M&A funds

of one

M&A Funds - P&G, Unilever, Johnson & Johnson, and similar

In addition to P&G, Unilever and Johnson & Johnson I have researched the US M&A activity of Colgate-Palmolive and Reckitt Benckiser to complete the analysis of five large consumer goods companies that own multiple brands, as requested. Only Unilever was found to have a distinct fund for investment, and this entity was for early stage investment rather than acquisitions. None of the five companies disclosed what amount was set aside for M&A and only provided high-level information about their strategy for future acquisitions without disclosing any figures. Acquisitions of US companies made by the five multinational consumer brand company in question over the past 2 years have been included, with the transaction amount where available.


Information specifically relating to an acquisition or M&A fund not available on their corporate website, including in the investor information section, neither did any media articles report on such a fund. Accordingly, information regarding most recent acquisitions and acquisition strategy is provided instead which was found through a review of press releases over the past year, company filings from the investor information section of their corporate website and trusted media articles. The high-level company overview is focused on innovation across its brands and productivity to improve profitability, without mention of growth by acquisition of new brands

In fact, the highlights for FY2017 include the streamlining of their portfolio, which has gone from around 170 brands in 2013 to around 65 in 2017. Focusing on strengthening their existing product range, rather than adding to it via acquisition, appears to be their current strategy. P&G is still focused on introducing new products, but it appears to mainly be via internal R&D as a press release from September 2017 states that “P&G’s innovation machine has delivered new brands […] delivered blockbuster new sub-brands […] and upgraded the superiority of entire brands […] to sustain their market-leading growth”. P&G state in their FY2017 Annual Report that as a company they “must successfully manage ongoing acquisition, joint venture and divestiture activities” but do not elaborate further on their strategy. When they discuss operating cash flow, the report mentions that “excess operating cash is first used to fund shareholder dividends” but other uses for excess operating cash may also include “acquisitions to complement [their] portfolio of business, brands and geographies”. In both fiscal years 2016 and 2017, acquisition activity “was not material”.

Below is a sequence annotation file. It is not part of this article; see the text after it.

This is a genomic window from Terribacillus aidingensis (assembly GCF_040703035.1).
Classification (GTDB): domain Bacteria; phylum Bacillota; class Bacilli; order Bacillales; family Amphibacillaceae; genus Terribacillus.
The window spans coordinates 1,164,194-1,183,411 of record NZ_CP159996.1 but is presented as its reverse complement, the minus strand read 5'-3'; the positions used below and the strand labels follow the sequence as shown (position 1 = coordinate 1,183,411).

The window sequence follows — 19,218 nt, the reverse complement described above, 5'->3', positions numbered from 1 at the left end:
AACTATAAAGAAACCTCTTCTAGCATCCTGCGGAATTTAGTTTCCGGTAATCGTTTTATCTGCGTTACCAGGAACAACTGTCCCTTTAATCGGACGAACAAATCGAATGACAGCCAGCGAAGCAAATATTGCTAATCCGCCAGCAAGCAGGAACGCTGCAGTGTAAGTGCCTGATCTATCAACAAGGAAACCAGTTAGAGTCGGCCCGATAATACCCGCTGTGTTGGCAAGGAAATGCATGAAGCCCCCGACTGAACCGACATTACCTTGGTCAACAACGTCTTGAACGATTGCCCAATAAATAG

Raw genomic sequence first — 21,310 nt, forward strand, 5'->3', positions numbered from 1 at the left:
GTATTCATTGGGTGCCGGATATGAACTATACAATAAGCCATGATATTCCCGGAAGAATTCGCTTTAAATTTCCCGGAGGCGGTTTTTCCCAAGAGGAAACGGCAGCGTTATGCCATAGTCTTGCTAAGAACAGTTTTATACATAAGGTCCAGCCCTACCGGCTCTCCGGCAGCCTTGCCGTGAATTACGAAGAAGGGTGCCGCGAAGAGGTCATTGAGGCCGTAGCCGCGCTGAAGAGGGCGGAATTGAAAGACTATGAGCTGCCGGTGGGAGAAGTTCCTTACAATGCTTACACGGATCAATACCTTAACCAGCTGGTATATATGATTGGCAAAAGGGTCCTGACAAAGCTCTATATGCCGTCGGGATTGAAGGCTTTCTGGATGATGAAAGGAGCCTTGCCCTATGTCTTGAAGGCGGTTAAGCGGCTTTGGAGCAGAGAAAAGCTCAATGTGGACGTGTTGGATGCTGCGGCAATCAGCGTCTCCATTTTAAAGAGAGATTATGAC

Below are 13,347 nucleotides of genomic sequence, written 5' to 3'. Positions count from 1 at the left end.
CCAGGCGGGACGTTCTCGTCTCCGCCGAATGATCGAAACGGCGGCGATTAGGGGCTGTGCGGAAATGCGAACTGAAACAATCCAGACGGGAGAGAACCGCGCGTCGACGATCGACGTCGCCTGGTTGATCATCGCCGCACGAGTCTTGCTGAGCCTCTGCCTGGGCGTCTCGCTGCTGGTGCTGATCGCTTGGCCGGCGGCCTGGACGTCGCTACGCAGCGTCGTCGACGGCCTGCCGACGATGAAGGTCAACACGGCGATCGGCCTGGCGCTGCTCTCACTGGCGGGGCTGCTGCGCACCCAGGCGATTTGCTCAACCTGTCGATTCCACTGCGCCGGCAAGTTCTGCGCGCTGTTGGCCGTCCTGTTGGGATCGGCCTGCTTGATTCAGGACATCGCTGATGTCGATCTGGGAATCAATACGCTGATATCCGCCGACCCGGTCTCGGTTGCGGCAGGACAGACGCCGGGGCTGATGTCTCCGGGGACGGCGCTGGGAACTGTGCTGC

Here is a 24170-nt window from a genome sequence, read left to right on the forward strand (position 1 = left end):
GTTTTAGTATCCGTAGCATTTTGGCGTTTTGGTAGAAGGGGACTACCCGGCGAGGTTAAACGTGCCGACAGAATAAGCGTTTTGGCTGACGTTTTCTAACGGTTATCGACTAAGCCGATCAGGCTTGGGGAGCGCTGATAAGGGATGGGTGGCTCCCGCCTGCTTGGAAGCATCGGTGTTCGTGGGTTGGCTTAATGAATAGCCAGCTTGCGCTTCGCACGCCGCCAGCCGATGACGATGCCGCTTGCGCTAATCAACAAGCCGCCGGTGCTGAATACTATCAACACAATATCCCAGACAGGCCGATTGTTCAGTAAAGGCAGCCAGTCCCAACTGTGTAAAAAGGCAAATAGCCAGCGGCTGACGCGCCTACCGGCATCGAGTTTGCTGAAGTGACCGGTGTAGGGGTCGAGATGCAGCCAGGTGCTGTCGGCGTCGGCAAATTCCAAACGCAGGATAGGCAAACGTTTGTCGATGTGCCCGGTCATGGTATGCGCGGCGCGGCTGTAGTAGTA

In November 2017, P&G acquired direct-to-consumer, premium online brand of natural deodorant, Native for $100 million. This is the only acquisition since 2009. According to an article by USA Today, their current strategy to focus on strongest-selling products and brands echoes a similar strategy followed between 2000 and 2009 when the group divested of slow-growing brands however “expanded its beauty business, [making] its largest-ever acquisition” of the brand Gillette in 2005.


Unilever has a separate entity to deal with investment, Unilever Ventures the “venture capital and private equity arm of Unilever” which is looking to invest specifically in “personal care and digital” companies. They tend to invest in “in early stage companies which could become strategically relevant to Unilever”, often providing seed funding, and rather than acquire they may also invest as a minority shareholder. Unilever Ventures invests globally, however recent US investments include Beauty Bakerie Cosmetics brand in October 2017 ($3 million), and MachineVantage in June 2017 (for an undisclosed amount). Earlier in 2017, Unilever Ventures invested in Celtra Inc ($15 million along with one other investor), Sun Basket ($9.2 million along with 2 other investors) and Nutrafol (for an undisclosed amount).

Unilever also invests and acquires brands through other entities as the main Unilever corporate website lists acquisitions not mentioned by Unilever Ventures. The corporate website lists acquisitions of Living Proof, a hair care company, completed in February 2017 for an undisclosed amount; Hourglass, a premium cosmetics company, completed in August 2017 for an undisclosed amount; and Pukka Herbs, a herbal tea company, completed in September 2017 for an undisclosed amount. Unilever announced in November 2017 that they will acquire Sundial Brands, skincare and hair care company, which will also include creation of New Voices Fund-starting at $50 million, with a target of $100 million-specifically investing in brands owned by women of color. Other acquisitions in 2017 were that of Schmidts Naturals in December and Tazo, the former Starbucks tea brand, acquired for $384 million in November.

Although there are no specific figures in terms of what Unilever intend to invest in acquisitions going forward, the New York Times reported in September 2017 that “[u]nder the direction of its chief executive, Paul Polman, Unilever has made acquisitions a central part of its strategy”. This is confirmed in the 2016 Unilever Annual Report which states that “[a]cquisitions are part of [their] relentless focus on actively managing our brand portfolio”, with the aim of adding “disruptive business models and business styles” to the group.

Johnson & Johnson